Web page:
I kind of liked the stereotypes in The Outside World. Some struck me as so off, but the stuff that was spot-on cracked me up. And yes, I’m talking about the yeshivish stereotypes.

    All of Austen is shidduchim, but I thought P&P was more like what the average girl experiences than Emma. (Didn’t like the ending to that one either. Hello? Now that Kingsley’s raised and molded her to his specifications he marries her? Anyone else find that weird?)

    Never made it through Middlemarch (I shall have the decency to blush as I confess it) but Eliot’s stuff is on my summer reading list. Will check out Deronda. Thanks.

  7. Kingsley? Kingsley?


    Too much Harry Potter, methinks. It’s Knightley in Emma. And it’s so girl-next-door! I love the ending! Okay, maybe not love, but it’s still so “awwww” inducing. And Knightley didn’t *raise* her, he pointed out her flaws so she could improve.

  8. Definitely Middlemarch. And Daniel Deronda can serve as a primer on definite don’ts when looking for a marriage partner.

    For those who are too scared to take the plunge and need a little push, I recommend The House of Mirth by Edith Wharton.

    And finally, for those times when you need some cheering up/reassurance that you won’t end up an unhappy old maid, The Blue Castle by L.M. Montgomery.

  9. Whatever. Guy with a K starting his name. He was like a father figure! Or at least an uncle. You don’t marry those people! Plus the way he proposed? “Now that you’ve stopped being an immature know-it-all and have grown up, I think I’d like to marry you.” Wow, turns my heart to mush. 😀

  10. Okay, I’ll concede on Emma. His confession of love does sort of come out of the blue and he does seem to make a 180: somewhat harsh and critical –> soppily in love and ignoring her faults. BUT HEY! No relationship is perfect. And he has great kibud av.

    As another suggestion – Little Women, by Louisa May Alcott. ::sigh::johnbrooke::sigh::

  11. I loooooove pride and prejudice soooo much!!! It’s just such a cute and thought book!!! It’s not like she falls in love with him for no reason, or succumb to his charms… And it is so well written, you feel relaxed and peaceful when you read it, didn’t you notice?

  12. Definitely Emma. Only daughter of a rich man–what can she really “buy” for herself? Even the rich girls don’t have it easy.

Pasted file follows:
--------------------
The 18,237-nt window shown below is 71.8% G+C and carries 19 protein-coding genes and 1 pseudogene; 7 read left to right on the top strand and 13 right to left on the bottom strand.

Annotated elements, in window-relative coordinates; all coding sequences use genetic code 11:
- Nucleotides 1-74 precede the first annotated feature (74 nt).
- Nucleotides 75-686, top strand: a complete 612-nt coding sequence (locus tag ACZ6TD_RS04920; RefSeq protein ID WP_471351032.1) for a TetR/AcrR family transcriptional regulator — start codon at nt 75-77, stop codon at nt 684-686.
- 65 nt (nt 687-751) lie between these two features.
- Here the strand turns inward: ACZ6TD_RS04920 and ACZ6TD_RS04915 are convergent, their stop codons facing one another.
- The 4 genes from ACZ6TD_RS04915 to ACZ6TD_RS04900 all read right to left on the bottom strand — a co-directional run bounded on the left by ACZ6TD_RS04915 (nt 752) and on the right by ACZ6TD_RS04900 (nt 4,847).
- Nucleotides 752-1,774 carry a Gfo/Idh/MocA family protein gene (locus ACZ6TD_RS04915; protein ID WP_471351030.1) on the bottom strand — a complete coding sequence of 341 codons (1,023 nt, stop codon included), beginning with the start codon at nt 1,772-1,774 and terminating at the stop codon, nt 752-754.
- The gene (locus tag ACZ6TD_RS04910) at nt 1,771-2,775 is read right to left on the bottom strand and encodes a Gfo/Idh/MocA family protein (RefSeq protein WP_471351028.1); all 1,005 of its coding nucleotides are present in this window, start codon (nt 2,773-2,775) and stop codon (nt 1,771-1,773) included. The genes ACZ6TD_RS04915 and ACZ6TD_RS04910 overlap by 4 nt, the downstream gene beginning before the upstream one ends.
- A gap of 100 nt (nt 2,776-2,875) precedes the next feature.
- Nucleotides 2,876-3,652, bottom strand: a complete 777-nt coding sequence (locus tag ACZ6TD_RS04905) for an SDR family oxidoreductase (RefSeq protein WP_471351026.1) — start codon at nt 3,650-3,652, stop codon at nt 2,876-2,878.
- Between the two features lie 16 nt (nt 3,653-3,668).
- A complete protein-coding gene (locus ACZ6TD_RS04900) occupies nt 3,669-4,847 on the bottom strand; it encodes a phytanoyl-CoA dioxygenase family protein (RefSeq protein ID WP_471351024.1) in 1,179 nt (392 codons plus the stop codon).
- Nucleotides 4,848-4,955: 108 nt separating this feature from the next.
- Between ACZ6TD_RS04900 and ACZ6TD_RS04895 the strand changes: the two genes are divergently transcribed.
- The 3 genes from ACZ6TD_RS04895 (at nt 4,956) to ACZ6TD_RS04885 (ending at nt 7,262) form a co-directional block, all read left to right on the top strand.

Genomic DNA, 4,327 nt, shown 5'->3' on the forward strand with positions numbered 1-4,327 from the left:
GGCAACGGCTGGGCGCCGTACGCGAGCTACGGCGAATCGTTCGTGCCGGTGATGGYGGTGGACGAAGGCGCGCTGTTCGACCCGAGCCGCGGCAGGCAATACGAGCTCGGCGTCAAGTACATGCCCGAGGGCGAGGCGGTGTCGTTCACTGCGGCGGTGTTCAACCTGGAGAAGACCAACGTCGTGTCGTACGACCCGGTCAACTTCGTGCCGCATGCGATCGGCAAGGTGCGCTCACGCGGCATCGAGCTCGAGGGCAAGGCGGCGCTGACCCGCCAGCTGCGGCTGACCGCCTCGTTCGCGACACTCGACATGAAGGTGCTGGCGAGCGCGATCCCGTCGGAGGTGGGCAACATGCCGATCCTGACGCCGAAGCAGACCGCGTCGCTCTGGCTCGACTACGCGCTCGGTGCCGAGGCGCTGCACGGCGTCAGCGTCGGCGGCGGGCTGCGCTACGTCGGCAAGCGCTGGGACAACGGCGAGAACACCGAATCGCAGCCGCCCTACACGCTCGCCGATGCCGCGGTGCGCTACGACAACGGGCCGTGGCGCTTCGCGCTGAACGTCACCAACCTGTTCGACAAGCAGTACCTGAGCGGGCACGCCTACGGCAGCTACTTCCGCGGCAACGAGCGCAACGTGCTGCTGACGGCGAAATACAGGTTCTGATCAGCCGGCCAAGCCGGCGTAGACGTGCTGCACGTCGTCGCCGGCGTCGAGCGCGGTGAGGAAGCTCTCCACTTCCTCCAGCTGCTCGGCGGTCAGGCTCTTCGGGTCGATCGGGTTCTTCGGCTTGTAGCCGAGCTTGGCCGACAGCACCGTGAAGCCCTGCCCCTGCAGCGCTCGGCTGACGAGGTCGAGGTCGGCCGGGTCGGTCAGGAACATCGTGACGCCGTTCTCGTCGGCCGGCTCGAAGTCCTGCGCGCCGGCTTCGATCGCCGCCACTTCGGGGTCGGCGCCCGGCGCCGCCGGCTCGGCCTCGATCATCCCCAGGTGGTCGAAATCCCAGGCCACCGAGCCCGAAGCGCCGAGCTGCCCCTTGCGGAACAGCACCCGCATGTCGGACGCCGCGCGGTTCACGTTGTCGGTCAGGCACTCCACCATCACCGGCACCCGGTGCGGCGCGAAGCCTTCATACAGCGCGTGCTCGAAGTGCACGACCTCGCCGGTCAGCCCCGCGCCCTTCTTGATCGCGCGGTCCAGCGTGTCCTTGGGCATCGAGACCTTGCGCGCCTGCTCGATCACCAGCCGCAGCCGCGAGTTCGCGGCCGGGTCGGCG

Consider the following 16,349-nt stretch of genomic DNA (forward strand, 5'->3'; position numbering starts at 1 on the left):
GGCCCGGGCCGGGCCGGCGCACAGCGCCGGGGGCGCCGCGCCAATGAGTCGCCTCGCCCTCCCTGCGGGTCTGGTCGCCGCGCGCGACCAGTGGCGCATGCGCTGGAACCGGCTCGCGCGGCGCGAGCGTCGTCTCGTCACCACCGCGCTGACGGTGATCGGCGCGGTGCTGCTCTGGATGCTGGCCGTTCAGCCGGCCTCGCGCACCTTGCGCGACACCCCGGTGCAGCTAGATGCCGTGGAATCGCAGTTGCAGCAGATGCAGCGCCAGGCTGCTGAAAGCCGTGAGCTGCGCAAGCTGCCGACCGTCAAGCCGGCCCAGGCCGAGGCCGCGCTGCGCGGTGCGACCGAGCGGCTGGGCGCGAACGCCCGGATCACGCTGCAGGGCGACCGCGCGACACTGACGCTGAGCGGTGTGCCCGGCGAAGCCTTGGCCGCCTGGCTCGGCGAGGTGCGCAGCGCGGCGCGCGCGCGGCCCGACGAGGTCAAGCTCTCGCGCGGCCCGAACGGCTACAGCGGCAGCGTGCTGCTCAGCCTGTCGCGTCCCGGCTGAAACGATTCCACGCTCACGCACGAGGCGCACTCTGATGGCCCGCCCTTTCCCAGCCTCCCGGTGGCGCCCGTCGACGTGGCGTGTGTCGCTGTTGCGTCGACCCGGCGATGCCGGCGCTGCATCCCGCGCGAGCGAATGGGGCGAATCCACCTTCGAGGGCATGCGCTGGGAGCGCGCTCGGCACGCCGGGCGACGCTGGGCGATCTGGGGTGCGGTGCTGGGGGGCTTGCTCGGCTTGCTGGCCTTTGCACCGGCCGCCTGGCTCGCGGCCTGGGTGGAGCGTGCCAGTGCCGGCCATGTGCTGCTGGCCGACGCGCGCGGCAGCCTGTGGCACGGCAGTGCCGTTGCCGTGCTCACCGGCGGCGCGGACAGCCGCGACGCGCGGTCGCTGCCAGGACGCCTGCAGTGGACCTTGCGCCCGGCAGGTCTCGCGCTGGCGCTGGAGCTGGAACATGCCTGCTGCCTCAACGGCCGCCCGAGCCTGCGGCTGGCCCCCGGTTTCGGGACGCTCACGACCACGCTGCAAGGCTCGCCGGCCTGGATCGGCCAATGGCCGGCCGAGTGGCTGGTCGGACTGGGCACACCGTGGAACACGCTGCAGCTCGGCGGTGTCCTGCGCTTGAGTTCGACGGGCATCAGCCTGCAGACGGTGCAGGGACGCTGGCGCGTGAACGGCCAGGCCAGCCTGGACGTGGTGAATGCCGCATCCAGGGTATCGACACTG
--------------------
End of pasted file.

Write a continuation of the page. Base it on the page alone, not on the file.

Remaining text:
He was like a father figure! Or at least an uncle. You don’t marry those people! Plus the way he proposed? “Now that you’ve stopped being an immature know-it-all and have grown up, I think I’d like to marry you.” Wow, turns my heart to mush.

    You don’t marry them? Looked around lately? Could point out that by sefardim the girls are lots younger and the men are lots older. Lousy proposals? Sounds fairly contemporary to me.

  13. [ducks under couch]

    One thing I have learned in life is that I should never mention not liking Little Women or any given Jane Austen in a room full of female English majors. So I’m going to crawl under this couch and not come out until the Regency/chick lit discussion is over.

    John Brooke…? Is that from Little Women?

    Marrying someone years older is one thing – but Knightly always treated her like a younger relative. And if someone proposed to me like that, I’d slap him, shomer negiya or not.

  14. Jane Eyre. Pride and Prejudice. A Room With A View (gorgeous story). Emma is also good; the movie take on it (Clueless) is also quite clever.

    Best shidduch movie: The Princess Bride.

    Does Shrek count as a shidduch movie?


  15. See an idea for a future posting creeping up in here. If you don’t like the way Knightley proposes and since compliments and flattery are verboten (see your posting on that) then what constitutes the ideal proposal? What words should be part of such a proposal?

  16. The Princess Bride? Whoa… we’re veering off shidduchim and on to just plain ol’ romance here. Was Shrek a blind date?

    ProfK – what ever happened to the classic, “Will you marry me?” And I didn’t say no flattery or compliment at all – just not too early, and not in severely right-wing circles where the girl would like to think that all you notice is what she says.